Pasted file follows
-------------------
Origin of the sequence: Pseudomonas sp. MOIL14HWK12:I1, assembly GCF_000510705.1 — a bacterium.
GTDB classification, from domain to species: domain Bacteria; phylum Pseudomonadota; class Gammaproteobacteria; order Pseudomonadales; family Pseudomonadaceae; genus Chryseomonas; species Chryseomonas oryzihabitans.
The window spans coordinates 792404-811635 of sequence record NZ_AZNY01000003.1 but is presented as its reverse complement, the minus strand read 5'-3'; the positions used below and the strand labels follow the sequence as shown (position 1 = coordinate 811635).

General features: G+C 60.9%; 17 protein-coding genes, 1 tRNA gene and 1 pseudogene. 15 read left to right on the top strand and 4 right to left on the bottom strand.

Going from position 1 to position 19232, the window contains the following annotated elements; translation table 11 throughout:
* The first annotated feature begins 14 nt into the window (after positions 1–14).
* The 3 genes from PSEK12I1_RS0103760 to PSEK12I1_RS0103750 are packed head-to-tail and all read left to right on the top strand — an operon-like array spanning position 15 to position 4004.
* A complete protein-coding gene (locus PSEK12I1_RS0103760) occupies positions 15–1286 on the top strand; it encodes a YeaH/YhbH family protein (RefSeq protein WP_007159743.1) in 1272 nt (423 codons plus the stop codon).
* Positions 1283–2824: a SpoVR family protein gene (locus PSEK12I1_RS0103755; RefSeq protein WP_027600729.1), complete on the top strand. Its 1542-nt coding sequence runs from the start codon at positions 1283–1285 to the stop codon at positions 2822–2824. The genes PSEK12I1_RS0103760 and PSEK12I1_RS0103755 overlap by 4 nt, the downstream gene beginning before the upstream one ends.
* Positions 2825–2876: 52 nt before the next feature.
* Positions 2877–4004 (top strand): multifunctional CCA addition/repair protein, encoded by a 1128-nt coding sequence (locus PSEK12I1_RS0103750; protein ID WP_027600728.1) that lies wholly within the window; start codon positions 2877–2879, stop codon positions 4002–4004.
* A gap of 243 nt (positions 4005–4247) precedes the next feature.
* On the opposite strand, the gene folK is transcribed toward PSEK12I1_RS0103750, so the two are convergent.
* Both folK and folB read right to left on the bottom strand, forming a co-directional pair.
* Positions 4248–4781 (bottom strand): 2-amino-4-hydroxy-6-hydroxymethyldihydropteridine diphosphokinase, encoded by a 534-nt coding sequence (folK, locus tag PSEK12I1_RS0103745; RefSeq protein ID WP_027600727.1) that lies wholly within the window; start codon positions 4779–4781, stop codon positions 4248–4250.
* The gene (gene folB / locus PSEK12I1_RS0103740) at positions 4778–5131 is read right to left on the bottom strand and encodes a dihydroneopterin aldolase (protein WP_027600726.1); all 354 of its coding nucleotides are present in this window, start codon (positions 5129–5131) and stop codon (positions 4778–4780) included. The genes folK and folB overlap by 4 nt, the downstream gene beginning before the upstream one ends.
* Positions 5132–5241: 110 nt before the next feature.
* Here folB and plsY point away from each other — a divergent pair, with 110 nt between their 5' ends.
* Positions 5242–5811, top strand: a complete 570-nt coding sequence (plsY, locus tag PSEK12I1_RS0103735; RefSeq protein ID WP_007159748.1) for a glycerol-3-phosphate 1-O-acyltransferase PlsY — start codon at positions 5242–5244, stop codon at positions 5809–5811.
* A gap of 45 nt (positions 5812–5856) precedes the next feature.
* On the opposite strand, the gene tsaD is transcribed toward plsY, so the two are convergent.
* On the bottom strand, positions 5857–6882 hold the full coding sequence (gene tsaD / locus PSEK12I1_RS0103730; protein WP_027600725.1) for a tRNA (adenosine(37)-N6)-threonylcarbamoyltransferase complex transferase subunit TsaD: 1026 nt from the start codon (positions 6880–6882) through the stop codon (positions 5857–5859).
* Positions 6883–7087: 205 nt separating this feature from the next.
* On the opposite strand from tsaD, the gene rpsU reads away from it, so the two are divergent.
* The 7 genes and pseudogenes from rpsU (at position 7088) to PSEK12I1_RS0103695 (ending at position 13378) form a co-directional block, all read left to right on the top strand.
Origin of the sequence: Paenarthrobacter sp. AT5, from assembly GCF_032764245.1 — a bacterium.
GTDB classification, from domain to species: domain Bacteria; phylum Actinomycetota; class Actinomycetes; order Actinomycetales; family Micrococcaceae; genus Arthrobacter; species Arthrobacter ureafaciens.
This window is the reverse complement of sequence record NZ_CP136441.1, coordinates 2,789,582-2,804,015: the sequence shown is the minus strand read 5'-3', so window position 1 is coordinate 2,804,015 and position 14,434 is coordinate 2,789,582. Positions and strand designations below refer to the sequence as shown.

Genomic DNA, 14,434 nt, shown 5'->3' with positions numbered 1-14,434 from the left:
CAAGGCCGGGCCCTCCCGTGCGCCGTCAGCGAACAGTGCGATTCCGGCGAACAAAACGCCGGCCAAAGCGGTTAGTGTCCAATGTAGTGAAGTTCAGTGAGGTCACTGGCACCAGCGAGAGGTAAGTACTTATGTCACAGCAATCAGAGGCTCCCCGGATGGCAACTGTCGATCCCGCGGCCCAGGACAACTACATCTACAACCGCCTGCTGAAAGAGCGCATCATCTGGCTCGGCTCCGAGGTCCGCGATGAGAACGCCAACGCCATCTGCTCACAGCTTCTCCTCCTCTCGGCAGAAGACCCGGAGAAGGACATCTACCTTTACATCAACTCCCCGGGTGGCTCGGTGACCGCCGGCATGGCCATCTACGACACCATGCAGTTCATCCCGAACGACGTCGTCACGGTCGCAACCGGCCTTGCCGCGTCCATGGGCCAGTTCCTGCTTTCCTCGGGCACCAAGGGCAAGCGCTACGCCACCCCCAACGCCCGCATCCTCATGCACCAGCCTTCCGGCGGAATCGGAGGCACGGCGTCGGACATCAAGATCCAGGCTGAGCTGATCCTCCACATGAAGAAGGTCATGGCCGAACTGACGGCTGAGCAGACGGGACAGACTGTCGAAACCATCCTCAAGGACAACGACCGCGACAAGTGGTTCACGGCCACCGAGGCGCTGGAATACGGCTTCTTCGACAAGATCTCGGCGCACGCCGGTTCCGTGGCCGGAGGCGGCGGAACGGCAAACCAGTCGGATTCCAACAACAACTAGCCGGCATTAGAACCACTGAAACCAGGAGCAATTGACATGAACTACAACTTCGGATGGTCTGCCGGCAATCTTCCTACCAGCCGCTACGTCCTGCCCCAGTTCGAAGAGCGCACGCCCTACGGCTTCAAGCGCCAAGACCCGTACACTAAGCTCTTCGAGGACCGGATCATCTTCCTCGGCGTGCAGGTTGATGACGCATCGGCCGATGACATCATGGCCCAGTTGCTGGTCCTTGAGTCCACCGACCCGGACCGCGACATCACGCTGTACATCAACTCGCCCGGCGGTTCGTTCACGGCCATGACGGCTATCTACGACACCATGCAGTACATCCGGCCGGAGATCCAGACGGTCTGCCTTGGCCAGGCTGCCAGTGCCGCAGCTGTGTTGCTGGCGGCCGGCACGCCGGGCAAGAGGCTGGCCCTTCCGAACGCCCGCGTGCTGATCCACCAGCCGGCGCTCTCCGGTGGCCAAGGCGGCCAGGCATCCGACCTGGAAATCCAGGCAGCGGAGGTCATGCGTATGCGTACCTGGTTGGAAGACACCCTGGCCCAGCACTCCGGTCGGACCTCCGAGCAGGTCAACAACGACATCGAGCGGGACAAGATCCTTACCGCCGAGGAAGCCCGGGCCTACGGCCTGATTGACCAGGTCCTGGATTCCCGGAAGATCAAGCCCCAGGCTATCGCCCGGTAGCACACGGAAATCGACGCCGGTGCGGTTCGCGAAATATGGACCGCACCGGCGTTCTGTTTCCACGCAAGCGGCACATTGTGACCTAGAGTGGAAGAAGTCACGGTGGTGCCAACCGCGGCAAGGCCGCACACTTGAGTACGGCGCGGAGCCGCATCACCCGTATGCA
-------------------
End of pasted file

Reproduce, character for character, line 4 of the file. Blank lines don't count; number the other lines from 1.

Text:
General features: G+C 60.9%; 17 protein-coding genes, 1 tRNA gene and 1 pseudogene. 15 read left to right on the top strand and 4 right to left on the bottom strand.